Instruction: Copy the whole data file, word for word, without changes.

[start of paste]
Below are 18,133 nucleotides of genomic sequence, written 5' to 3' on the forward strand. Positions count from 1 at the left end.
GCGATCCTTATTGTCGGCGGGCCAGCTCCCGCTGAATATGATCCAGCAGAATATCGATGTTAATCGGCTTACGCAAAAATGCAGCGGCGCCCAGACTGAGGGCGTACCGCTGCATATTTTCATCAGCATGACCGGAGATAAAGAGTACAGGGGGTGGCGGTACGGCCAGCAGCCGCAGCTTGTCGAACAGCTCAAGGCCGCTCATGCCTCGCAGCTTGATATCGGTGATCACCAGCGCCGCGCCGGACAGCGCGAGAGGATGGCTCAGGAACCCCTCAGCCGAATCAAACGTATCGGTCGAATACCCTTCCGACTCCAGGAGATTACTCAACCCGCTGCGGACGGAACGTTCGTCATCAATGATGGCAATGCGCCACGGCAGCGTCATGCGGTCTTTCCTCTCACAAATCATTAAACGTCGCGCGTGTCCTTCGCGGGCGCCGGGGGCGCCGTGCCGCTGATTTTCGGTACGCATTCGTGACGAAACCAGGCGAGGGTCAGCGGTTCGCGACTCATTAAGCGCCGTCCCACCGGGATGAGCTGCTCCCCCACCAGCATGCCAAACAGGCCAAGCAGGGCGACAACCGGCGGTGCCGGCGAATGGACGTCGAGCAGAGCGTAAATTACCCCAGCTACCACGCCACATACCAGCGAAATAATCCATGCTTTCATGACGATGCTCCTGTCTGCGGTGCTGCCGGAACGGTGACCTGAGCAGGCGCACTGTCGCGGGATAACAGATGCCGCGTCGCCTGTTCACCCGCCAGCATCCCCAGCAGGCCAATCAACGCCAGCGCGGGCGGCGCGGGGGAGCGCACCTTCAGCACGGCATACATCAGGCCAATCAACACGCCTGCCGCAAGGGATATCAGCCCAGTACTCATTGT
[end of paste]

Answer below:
Below are 18,133 nucleotides of genomic sequence, written 5' to 3' on the forward strand. Positions count from 1 at the left end.
GCGATCCTTATTGTCGGCGGGCCAGCTCCCGCTGAATATGATCCAGCAGAATATCGATGTTAATCGGCTTACGCAAAAATGCAGCGGCGCCCAGACTGAGGGCGTACCGCTGCATATTTTCATCAGCATGACCGGAGATAAAGAGTACAGGGGGTGGCGGTACGGCCAGCAGCCGCAGCTTGTCGAACAGCTCAAGGCCGCTCATGCCTCGCAGCTTGATATCGGTGATCACCAGCGCCGCGCCGGACAGCGCGAGAGGATGGCTCAGGAACCCCTCAGCCGAATCAAACGTATCGGTCGAATACCCTTCCGACTCCAGGAGATTACTCAACCCGCTGCGGACGGAACGTTCGTCATCAATGATGGCAATGCGCCACGGCAGCGTCATGCGGTCTTTCCTCTCACAAATCATTAAACGTCGCGCGTGTCCTTCGCGGGCGCCGGGGGCGCCGTGCCGCTGATTTTCGGTACGCATTCGTGACGAAACCAGGCGAGGGTCAGCGGTTCGCGACTCATTAAGCGCCGTCCCACCGGGATGAGCTGCTCCCCCACCAGCATGCCAAACAGGCCAAGCAGGGCGACAACCGGCGGTGCCGGCGAATGGACGTCGAGCAGAGCGTAAATTACCCCAGCTACCACGCCACATACCAGCGAAATAATCCATGCTTTCATGACGATGCTCCTGTCTGCGGTGCTGCCGGAACGGTGACCTGAGCAGGCGCACTGTCGCGGGATAACAGATGCCGCGTCGCCTGTTCACCCGCCAGCATCCCCAGCAGGCCAATCAACGCCAGCGCGGGCGGCGCGGGGGAGCGCACCTTCAGCACGGCATACATCAGGCCAATCAACACGCCTGCCGCAAGGGATATCAGCCCAGTACTCATTGT